Treating gum disease helps rheumatoid arthritis sufferers
Here's one more reason to keep your teeth healthy.
People, who suffer from gum disease and also have a severe form of rheumatoid arthritis, reduced their arthritic pain, number of swollen joints and the degree of morning stiffness when they cured their dental problems. Researchers from the Case Western Reserve University School of Dental Medicine and University Hospitals of Cleveland reported on this new intervention for arthritis in the Journal of Periodontology.
"It was exciting to find that if we eliminated the infection and inflammation in the gums, then patients with a severe kind of active rheumatoid arthritis reported improvement on the signs and symptoms of that disease," said Nabil Bissada, D.D.S., chair of the department of periodontics at the dental school.
"It gives us a new intervention," adds Bissada.
This is not the first time that gum disease and rheumatoid arthritis have been linked. According to another researcher in the study, Ali Askari, M.D., chair of the department of rheumatology at University Hospitals, "From way back, rheumatologists and other clinicians have been perplexed by the myth that gum disease may have a big role in causing systematic disease."
He added that historically teeth were pulled or antibiotics given for treatment of rheumatoid arthritis, which actually treated the periodontitis. The patients got better.
Askari and Bissada are part of a team of researchers that studied 40 patients with moderate to severe periodontal disease and a severe form of rheumatoid arthritis.
The study results should prompt rheumatologists to encourage their patients to be aware of the link between periodontal disease and rheumatoid arthritis, says Askari.
Bissada notes that gum disease tends to be prevalent in rheumatoid arthritis patients.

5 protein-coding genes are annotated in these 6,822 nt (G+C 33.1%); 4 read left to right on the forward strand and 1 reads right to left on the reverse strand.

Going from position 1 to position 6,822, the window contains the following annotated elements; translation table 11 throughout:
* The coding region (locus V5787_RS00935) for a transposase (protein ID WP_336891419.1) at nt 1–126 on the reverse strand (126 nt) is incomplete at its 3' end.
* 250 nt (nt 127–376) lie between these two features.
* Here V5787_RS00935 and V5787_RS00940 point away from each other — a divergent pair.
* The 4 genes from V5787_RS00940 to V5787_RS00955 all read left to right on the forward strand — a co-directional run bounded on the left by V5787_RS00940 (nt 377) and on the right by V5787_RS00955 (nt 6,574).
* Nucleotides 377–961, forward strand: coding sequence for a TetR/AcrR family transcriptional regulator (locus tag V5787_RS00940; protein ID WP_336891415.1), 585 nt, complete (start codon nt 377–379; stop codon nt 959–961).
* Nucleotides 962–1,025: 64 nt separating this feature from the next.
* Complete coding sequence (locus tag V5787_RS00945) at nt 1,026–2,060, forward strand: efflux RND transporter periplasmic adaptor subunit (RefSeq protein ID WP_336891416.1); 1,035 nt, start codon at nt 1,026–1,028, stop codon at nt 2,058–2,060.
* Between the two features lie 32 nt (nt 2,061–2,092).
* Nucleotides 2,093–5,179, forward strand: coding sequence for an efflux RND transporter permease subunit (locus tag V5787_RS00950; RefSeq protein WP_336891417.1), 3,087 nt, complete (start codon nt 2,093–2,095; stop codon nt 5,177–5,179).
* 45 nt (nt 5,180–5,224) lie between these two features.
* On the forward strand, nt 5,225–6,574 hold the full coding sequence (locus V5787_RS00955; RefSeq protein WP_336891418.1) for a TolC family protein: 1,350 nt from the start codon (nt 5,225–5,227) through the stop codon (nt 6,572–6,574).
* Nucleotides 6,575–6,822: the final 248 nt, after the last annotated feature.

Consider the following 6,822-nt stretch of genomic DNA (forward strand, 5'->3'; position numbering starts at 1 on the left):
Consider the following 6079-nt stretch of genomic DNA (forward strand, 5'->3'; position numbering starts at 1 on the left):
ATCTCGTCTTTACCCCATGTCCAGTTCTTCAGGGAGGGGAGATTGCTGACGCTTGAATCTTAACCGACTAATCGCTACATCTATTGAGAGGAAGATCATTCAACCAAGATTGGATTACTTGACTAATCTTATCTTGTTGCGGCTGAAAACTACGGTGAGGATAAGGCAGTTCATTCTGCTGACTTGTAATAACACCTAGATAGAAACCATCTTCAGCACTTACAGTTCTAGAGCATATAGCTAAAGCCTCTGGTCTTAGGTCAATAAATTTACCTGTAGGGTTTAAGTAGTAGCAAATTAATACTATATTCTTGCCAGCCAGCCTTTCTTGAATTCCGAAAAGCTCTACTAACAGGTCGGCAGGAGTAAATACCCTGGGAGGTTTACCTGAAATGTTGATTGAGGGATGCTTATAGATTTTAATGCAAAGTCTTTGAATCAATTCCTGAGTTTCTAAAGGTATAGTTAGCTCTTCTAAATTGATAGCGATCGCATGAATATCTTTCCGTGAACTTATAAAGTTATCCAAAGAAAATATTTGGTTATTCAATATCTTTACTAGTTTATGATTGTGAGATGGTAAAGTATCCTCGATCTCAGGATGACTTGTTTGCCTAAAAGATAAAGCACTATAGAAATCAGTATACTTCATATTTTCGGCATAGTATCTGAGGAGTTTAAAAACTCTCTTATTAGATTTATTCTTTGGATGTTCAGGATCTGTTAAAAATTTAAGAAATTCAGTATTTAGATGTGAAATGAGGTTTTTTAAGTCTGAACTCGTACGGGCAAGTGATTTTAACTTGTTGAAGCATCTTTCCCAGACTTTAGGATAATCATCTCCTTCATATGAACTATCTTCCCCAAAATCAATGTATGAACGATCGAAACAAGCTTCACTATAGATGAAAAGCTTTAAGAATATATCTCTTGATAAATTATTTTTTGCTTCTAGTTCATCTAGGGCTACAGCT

Both inflammatory diseases share similarities in the progression of the disease over time. In both diseases, the soft and hard tissues are destroyed from inflammation caused by toxins from bacterial infection.
One toxin from the inflamed areas called tumor neurosis factor-alpha (TNF-α) is a marker present in the blood when inflammation is present in the body. TNF-α can initiate new infections or aggravate sites where inflammation already exists.
The study's participants were divided into four groups. Two groups of patients were receiving a new group of anti-TNF-α drugs that block the production of TNF-α at inflamed rheumatoid arthritis sites. Two groups were not on this new medication. Half of group of the participant on the medication and half not receiving the new drug received a standard nonsurgical form of periodontal treatment to clean and remove the infection from the bones and tissues in the gum areas. The other half of those studied did not receive the treatment until after completion of the study.
After receiving treatment for the gum disease, improvement in rheumatoid arthritis symptoms was seen in patients who did and did not receive the anti-TNF-α medications, which block the production of TNF-α that aggravate or can cause inflammation. Patients on the TNF- α inhibitors showed even greater improvements over those not receiving the drugs.
"I'm optimistic that someday the biologic agents that we use successfully in treatment of rheumatoid arthritis will lead to improvement of periodontitis and would be available for use and treatment of this perplexing problem," says Askari.
"Again we are seeing another link where good oral health improves the overall health of an individual," says Bissada, who adds that studies have linked gum disease to premature births, heart disease and diabetes.